Prohibition on interest
The prohibition of  interest (riba) on loans in Islamic banking system is well known.  Riba is considered as haram, or forbidden in Islam.  But to operate  a bank needs  to charge some fees for its services.  For conventional banks, a principal  of profit is from revenue that is obtained from charging interest.
In contrast, Islamic banks make their profits in other ways such as ‘profit-sharing’.  Is it possible for Islamic principles of profit-sharing rather than interest taking to transfer from the  trading caravans to the anonymous banking system that we experience now?
The old systems of Musharaka and Mudaraba survive in the modern Islamic banking system.  They both refer to ways of sharing risk and reward in place of remuneration at a fixed interest rate.
Mudaraba is used for a more passive kind of investment or participating, in which  one side supplies capital or goods, and  the other side  carries out the work necessary  to gain  a profit.
Musharaka presents  a more active investment style by a person  who is either a partner in the business or  a supplier of money.
A very distinct  difference of the Islamic banking system over conventional banks is on the sharing of risk, that is equally spread to either the lender or borrower.

Thursday, July 3, 2014

Islamic Banking Sector in South Africa shows healthy growth

ABOUT half of Africa’s population is Muslim and businesses are gearing up to meet the needs of this growing market with Islamic finance and banking products.
Just less than a decade since the market was created, the local Islamic banking sector is estimated to be worth R80.6-billion in terms of assets under management.
On the African continent, the market’s assets are estimated to be more than $1.6-trillion (about R17-trillion) and are expected to surge to more than $5-trillion by 2020. These numbers may seem a stretch, but Africa is home to more than 500 million Muslims — about a quarter of the world’s Muslim population.
The growth of Islamic banking has not gone unnoticed by the National Treasury. Earlier this year during the budget speech, former finance minister Pravin Gordhan revealed that South Africa will launch Islamic bonds — better known as sukuk — before the end of the year. Sukuk are normally based on property or infrastructure and are designed to pay a fixed profit rate rather than a coupon.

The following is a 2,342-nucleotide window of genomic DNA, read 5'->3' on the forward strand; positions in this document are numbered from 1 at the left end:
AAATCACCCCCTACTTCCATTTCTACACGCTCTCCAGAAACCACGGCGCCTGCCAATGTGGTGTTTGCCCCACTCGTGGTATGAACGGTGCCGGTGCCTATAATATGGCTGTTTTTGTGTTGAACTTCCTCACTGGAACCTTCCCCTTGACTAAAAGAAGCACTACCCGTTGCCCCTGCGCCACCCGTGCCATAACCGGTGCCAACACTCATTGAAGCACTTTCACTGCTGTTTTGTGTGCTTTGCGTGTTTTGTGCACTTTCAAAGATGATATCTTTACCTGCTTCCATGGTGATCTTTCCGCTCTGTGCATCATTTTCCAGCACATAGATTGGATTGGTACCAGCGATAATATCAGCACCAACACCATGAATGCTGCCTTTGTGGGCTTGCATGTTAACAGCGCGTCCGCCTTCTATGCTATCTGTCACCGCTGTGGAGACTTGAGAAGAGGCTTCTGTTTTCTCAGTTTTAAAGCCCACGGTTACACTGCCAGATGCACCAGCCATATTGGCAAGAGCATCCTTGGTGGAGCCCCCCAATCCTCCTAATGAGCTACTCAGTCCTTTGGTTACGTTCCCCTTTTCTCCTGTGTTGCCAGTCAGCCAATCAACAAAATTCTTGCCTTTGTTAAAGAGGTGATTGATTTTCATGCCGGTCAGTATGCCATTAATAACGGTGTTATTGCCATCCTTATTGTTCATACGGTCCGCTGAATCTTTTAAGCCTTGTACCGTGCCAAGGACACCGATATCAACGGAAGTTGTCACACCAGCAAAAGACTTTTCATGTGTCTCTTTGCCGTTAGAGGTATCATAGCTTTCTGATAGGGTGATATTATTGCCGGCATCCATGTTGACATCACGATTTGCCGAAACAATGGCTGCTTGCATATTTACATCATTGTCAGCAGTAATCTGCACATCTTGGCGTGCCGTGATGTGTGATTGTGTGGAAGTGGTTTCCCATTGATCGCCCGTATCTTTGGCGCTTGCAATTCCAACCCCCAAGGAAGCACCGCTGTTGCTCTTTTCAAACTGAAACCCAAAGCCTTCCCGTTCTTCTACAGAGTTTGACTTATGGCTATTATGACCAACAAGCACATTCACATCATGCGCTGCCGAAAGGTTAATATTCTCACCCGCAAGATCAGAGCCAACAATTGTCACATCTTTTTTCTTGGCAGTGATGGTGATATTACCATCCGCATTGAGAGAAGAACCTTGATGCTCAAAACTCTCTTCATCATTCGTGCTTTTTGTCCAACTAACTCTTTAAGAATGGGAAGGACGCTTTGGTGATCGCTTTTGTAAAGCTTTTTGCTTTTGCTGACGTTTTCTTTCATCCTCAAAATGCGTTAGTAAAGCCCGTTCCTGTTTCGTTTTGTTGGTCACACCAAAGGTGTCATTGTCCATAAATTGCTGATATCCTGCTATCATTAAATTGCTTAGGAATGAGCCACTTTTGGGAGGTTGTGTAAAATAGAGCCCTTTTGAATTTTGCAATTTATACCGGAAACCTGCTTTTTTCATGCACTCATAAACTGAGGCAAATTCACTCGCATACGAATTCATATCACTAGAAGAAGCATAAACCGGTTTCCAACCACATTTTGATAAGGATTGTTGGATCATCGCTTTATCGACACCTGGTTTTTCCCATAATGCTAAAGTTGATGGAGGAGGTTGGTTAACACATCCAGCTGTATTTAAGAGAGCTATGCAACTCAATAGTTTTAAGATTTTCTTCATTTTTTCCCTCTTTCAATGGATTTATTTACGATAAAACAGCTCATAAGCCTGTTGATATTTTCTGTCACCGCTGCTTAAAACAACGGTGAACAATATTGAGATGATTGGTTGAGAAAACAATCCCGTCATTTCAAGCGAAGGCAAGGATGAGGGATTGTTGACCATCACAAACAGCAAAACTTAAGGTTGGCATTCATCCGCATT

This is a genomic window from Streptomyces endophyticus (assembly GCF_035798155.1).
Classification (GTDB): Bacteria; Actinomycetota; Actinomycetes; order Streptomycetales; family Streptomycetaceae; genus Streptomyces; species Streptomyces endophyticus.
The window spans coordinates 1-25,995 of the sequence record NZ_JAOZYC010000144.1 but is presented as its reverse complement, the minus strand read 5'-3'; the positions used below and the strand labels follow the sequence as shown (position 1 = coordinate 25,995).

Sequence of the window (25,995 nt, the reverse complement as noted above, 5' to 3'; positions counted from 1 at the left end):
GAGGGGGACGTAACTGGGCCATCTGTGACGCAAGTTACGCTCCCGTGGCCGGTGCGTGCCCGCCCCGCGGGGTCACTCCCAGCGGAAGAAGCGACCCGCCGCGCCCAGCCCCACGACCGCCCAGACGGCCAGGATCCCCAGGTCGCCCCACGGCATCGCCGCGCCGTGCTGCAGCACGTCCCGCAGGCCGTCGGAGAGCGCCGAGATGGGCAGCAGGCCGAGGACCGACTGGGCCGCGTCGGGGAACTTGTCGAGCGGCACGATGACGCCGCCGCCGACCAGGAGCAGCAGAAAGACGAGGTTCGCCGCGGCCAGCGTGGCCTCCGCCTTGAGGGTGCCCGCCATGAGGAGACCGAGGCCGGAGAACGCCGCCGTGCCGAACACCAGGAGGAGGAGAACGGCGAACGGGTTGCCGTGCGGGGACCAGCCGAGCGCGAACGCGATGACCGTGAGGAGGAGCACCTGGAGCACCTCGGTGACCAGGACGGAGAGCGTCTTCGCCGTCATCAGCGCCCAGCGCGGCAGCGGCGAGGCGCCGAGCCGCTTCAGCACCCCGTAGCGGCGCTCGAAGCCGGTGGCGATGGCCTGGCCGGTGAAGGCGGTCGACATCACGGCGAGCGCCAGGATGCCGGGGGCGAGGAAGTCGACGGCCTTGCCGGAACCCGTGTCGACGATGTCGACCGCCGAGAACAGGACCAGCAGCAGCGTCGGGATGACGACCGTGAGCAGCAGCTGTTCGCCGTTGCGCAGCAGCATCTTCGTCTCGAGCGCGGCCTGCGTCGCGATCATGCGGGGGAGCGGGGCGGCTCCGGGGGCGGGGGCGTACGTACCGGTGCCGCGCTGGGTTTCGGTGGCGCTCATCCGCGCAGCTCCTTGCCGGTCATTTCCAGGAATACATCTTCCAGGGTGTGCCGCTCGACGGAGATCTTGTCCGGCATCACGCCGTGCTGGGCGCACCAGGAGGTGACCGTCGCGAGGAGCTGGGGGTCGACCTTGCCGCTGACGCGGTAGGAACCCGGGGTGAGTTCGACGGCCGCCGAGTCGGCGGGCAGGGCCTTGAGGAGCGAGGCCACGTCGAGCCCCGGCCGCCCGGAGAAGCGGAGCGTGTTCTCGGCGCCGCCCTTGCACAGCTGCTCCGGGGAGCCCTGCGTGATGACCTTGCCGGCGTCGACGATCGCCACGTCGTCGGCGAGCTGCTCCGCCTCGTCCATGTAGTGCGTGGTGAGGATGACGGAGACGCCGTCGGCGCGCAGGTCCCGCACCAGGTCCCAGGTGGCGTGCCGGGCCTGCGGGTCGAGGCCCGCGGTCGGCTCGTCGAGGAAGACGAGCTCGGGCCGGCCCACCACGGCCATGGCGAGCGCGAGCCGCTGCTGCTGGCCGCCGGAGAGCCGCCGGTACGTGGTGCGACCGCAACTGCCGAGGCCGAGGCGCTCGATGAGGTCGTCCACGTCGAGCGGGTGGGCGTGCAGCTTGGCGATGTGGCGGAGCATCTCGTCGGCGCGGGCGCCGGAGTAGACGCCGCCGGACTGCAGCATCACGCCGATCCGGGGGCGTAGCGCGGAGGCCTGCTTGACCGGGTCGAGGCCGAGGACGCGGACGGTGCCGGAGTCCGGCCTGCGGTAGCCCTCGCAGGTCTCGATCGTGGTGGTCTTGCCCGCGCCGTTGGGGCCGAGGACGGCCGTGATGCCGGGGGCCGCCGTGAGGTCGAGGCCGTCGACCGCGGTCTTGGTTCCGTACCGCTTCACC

Absa, FNB, Al Baraka Bank and HBZ Bank offer Islamic commercial and corporate banking products in South Africa.
Standard Bank has Islamic banking offerings in other countries on the continent, and Nedbank is rumoured to be assessing the possibility of dipping its toes into the market.
Islamic banks do not require their clients to be Muslims. “We are not pushing a religion here. We are pushing a [financial] product that has certain requirements,” said the head of Islamic banking at Absa, Uwaiz Jassat.
Those requirements have to be compliant with sharia law, which prohibits the taking and receiving of interest and also rules out certain other practices in conventional banking.
For example, when Islamic banking clients deposit money in their savings accounts, the lender will then trade the money to earn a return on it and those returns are shared with the customers.
Jassat said this method sometimes beat the return on a conventional interest-bearing savings account.
Last year, the returns for Absa Islamic banking saving accounts were 2% higher than for conventional ones.
So it is not surprising that more people are opting to switch to Islamic banking. About 10% of Absa’s Islamic bank customers are non-Muslim. Although Absa’s Islamic banking division is relatively small, its contributions are quite significant to the parent company’s bottom line, according to Jassat.
Al Baraka, the first stand-alone Islamic bank to operate in South Africa with a full bouquet of financial products, has more than 40 000 customers.